As the New Year starts, I'm bringing my study break to a close and looking for a new job. For the last couple of months of 2011, I took some time out to broaden my skillset and look for a new direction to take my career. I've enjoyed the years I've spent doing PHP but, eventually, it becomes time for a change.
I kicked the study break off by working through Seven Languages in Seven Weeks - an excellent book that I recommend to all developers. However, I confess that I didn't spend 7 weeks on it; my objective in reading it was to get some idea of the nature of a number of new languages, but to get some in-depth experience of at least one new one in a reasonably short timescale. As I was on a study break, and not earning, I didn't have the luxury of covering all these languages in any sort of depth!
Partly, this is because I managed to get a really good introduction to it. I signed up to take the iPhone Boot Camp course (in London, not NYC!) which, while not cheap for an individual, is still quite reasonably priced for the amount of training you get in a very short time. After that, I was able to start writing my own apps with a fair amount of confidence.
Of course, some of those early apps were pretty trivial or experimental; I have one app that "finds" Nelson's Column, which I use as a deployment test whenever anyone joins my TestFlight team, and one which is just an iPad soundboard which consists entirely of ducks. Why ducks? Because my 18-month-old niece thinks they're the best thing in the world, and who am I to argue? :)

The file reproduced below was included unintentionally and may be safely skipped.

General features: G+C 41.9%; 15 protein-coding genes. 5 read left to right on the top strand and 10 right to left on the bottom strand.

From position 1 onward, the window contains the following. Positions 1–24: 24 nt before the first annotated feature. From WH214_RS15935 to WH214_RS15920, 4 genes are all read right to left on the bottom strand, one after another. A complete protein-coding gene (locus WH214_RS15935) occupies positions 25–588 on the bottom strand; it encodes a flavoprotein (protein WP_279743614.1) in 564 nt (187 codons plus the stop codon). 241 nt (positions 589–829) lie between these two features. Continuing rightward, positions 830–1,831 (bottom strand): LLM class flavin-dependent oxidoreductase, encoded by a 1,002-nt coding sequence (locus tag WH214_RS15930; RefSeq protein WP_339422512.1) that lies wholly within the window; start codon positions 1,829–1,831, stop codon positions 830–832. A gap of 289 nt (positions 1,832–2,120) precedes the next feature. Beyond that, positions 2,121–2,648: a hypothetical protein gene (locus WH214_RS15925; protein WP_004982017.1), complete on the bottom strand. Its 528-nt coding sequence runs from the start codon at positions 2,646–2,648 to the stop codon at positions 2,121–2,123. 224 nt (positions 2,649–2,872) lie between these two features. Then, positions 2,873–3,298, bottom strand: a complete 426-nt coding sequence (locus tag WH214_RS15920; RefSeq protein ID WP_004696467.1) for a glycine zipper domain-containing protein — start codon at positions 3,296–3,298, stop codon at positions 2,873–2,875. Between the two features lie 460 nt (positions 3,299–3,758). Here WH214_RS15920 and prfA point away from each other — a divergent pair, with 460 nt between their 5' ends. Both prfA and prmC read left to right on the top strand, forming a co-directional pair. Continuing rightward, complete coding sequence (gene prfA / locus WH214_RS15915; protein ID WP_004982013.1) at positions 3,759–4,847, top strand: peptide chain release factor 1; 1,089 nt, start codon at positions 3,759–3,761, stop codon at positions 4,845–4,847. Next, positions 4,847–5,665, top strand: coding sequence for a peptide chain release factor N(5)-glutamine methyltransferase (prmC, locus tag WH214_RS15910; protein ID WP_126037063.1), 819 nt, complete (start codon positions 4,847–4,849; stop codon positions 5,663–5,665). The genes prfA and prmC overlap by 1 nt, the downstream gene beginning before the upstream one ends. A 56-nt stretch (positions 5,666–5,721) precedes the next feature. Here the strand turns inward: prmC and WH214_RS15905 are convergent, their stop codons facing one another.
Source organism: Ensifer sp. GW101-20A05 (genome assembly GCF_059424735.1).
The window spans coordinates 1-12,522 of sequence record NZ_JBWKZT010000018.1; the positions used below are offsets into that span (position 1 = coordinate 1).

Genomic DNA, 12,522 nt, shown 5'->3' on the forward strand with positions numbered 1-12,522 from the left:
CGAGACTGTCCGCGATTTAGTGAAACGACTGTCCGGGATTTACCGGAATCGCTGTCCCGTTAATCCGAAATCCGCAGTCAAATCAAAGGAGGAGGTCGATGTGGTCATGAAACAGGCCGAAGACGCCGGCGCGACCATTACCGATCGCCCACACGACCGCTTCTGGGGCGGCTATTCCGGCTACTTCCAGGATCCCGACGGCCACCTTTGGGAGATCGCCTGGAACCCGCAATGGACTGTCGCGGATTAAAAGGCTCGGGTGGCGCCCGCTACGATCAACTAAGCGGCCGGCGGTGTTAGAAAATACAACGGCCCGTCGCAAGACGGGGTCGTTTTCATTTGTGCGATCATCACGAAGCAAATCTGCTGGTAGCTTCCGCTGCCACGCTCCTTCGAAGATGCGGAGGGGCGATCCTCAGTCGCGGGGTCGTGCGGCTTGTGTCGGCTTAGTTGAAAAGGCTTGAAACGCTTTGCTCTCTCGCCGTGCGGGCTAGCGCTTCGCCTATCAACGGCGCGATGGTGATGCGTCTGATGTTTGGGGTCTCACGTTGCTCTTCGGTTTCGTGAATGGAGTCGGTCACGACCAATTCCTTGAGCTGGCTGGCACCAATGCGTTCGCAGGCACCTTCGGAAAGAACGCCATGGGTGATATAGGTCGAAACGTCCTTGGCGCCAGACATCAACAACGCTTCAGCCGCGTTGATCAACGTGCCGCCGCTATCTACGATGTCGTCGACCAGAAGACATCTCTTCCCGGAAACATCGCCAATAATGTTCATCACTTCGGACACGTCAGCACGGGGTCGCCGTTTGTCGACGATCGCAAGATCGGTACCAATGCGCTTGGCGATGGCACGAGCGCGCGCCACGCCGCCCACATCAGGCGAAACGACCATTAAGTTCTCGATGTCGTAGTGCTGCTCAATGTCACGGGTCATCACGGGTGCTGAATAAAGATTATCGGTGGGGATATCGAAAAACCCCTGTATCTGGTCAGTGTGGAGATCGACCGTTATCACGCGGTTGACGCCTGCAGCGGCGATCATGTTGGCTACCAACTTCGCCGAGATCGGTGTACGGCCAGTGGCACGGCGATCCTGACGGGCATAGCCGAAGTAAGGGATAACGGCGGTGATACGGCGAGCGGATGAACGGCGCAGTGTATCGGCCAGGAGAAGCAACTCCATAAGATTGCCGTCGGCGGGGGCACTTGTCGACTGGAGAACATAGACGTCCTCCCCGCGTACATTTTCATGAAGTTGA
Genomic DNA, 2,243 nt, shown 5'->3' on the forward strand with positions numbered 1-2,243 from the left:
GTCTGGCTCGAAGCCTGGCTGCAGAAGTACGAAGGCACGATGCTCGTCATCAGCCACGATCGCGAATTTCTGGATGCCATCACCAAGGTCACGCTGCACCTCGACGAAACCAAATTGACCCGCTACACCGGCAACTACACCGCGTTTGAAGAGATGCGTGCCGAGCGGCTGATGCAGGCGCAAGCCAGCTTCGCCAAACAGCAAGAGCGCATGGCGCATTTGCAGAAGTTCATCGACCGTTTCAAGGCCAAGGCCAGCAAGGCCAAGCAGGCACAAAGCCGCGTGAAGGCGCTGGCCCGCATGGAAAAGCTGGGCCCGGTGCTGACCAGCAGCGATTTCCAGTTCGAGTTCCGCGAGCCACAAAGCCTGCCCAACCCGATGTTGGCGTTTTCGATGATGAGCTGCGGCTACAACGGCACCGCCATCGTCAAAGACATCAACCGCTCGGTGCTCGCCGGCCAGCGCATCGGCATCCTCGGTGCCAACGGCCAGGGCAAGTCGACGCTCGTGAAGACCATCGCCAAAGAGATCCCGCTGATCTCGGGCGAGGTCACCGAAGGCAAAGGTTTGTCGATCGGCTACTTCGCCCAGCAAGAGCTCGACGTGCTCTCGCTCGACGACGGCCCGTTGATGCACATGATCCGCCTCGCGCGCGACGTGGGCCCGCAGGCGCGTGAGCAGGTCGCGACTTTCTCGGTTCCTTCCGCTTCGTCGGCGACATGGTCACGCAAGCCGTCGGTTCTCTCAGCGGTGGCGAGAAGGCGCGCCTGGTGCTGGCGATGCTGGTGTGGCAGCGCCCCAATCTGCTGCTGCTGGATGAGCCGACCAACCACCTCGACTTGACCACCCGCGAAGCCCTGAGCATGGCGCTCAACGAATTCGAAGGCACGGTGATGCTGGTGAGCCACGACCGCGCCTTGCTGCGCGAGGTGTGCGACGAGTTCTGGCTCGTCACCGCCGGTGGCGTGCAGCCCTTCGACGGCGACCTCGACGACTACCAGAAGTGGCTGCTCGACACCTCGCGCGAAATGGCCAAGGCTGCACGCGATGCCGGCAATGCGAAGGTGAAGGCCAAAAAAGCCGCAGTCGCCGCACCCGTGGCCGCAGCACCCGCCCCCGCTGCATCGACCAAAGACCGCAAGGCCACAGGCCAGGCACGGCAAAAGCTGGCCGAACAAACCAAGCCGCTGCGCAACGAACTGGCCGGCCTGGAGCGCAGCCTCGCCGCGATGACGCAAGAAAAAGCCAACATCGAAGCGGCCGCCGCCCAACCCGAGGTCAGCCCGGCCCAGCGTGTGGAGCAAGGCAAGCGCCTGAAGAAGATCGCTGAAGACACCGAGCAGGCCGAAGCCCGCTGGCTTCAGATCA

The main app I've been working on is known as "LittleGym" (with apologies to Goon Show fans), and ties into my gym habit which has recently been reinvigorated by Fitocracy. You can get a few ideas of how it works from the app screenshots on Flickr. Unfortunately, as Fitocracy doesn't provide an API yet, you still have to enter your info on that site manually, but the app's a quick way of recording workouts, and does allow CSV export. And, to be honest, I find I really enjoy iOS development.
The second, slightly bigger app I'm working on is slightly secret at the moment... watch this space :)
So... What do I want to do with these new skills? And can I?
Well... many people claim (and I think it's true to a large extent) that a good developer really can work in any language. Certainly, the speed with which I've found myself picking up Objective C has supported this claim. I started off in C and I've got nearly 10 years of object-oriented experience, and I've always taken it pretty seriously, in terms of studying techniques and patterns, and applying good practice and testing. Why? Because it saves so much effort in fixing things later!
So... I happen to think I've got a fair bit to offer anyone who's looking for an iPhone developer; sure, my experience in the toolset is admittedly bit limited, but it's growing fast, and I can back it up with a career's worth of development experience, as well as skills in useful related fields such as team management, unit testing, server admin, version control... well, it's all in my CV. Plus, I've got more language skills than most people can lay claim to, which has certain uses :)
So, if any employer wants to talk to an experienced, rigorous developer who's looking for a slight change of direction, please drop me a line - or, if you know anyone I should be speaking to, or have any questions, let me know. In the meantime, I'll be looking around, polishing up the gym app, and hopefully releasing the new one (and a few more) to the public.